The installation Grammar by Peruvian practice Llonazamora is an invitation to reorganize a collection of elements taken from Republican architecture in Lima. It reproduces in wood a selection of archetypes that are ingenious in their conception and intelligent in their construction, ranging from rooms to staircases and balconies. Llonazamora dissects Lima’s buildings into their basic elements, which are then placed into a slender metal structure, with the objective of exploring combinations between pieces, forming new connections and spatial forms.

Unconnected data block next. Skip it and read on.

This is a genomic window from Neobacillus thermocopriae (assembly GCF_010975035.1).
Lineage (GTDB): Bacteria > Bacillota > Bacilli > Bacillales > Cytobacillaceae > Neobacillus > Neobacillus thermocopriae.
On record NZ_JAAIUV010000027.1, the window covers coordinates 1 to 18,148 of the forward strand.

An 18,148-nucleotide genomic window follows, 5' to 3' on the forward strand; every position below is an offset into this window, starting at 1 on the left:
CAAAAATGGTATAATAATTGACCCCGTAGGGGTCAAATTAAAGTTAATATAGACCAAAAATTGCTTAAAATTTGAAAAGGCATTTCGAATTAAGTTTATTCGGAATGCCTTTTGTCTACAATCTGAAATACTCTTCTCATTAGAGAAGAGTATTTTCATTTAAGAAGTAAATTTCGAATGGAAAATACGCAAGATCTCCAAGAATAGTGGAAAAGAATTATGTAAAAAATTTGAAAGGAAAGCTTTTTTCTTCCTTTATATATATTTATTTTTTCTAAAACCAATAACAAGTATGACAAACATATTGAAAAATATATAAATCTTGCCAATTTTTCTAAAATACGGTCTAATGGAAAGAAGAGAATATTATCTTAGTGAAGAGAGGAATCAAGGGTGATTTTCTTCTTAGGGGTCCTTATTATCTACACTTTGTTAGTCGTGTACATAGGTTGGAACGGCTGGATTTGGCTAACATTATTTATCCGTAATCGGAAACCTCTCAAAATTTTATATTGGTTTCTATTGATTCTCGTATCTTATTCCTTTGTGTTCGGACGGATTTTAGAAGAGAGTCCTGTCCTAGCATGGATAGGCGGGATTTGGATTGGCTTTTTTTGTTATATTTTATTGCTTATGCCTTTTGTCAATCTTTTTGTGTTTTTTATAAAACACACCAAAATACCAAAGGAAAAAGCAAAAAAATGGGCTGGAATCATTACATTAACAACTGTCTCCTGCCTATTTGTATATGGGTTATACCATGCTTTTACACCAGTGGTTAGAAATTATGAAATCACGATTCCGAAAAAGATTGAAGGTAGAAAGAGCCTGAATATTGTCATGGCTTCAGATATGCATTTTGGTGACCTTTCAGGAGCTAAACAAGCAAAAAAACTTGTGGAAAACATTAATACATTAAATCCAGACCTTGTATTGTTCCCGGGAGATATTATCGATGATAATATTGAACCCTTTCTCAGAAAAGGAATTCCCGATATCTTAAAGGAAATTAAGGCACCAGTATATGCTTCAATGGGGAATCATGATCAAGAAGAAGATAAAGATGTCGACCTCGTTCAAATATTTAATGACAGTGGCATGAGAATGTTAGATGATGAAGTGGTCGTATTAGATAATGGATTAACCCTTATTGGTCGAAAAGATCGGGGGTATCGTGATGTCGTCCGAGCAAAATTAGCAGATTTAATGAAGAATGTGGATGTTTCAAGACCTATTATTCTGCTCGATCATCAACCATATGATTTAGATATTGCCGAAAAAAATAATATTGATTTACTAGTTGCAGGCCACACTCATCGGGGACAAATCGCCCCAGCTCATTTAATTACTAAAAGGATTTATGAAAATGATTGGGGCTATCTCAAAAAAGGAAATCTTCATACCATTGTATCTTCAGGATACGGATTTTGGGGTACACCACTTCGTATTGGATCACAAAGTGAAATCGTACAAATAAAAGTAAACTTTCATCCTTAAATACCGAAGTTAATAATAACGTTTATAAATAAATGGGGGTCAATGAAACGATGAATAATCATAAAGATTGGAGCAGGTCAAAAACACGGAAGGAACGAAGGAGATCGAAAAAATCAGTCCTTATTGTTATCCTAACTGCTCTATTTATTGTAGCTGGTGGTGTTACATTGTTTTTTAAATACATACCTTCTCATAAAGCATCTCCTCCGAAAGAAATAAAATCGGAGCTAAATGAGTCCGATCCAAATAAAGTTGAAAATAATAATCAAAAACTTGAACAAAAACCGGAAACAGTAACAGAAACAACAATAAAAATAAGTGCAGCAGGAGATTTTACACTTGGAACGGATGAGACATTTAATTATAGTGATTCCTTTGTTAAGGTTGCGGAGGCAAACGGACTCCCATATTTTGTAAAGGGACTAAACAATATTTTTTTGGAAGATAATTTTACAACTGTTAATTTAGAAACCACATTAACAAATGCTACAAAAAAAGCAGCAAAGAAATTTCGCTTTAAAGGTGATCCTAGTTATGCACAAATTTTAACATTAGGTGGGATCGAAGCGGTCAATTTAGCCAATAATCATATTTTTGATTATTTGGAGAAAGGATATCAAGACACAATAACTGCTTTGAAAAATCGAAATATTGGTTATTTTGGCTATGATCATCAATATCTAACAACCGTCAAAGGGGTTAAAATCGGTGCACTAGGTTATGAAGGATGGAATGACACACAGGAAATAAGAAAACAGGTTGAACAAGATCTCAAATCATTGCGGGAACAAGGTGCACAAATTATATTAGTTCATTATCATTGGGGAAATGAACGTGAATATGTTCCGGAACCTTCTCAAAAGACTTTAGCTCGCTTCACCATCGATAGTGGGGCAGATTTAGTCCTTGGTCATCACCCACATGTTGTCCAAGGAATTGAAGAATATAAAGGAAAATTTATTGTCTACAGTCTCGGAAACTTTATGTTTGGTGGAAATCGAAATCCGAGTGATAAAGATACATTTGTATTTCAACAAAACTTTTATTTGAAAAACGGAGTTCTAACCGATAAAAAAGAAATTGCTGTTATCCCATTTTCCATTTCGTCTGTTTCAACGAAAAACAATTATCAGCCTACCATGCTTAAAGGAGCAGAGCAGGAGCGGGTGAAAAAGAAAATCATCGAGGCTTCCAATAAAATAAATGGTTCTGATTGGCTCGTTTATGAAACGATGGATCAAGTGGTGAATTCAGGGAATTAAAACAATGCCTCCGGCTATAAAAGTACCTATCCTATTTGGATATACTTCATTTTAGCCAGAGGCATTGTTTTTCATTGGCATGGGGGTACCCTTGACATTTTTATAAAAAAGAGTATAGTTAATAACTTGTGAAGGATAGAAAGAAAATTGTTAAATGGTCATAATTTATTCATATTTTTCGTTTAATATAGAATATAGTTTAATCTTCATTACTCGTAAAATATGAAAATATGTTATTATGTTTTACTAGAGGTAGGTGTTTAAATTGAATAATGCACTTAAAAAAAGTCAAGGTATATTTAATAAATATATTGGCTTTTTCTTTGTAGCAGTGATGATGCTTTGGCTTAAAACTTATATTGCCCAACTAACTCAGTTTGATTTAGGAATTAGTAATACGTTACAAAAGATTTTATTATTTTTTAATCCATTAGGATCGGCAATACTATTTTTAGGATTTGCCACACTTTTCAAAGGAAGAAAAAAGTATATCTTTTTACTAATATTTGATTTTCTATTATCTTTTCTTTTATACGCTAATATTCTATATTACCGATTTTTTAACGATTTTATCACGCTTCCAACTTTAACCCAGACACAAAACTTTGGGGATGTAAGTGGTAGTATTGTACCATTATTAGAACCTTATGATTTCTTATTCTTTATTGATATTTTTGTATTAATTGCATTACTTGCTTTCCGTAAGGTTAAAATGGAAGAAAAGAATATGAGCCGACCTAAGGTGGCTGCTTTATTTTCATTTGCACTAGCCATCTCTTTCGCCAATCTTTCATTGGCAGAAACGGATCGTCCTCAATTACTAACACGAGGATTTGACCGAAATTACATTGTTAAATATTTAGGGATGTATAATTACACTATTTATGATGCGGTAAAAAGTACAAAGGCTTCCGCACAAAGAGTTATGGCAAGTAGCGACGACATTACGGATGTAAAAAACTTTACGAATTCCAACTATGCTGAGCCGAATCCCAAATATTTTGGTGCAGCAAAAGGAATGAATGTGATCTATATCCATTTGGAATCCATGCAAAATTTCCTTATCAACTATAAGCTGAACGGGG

The architects are employing—perhaps inadvertently—the literary technique of the “cut-up” which was first used by Tristan Tzara and popularized in the late 1950s by William S. Burroughs in his controversial novel Naked Lunch. The “cut-up” method introduces chance into the creative process. It consists of taking a phrase and cutting it into pieces, which are reorganized to create a new text. Extrapolating this technique to architecture, the volumetric elements are isolated and arranged in the space with no predetermined hierarchy, in order to discover surprising relations. Burroughs suggested that the technique could be used as a divination method: “When you cut into the present, the future leaks out.” If this is the case, then the future is waiting at LIGA 19 for all those who play the game of Grammar.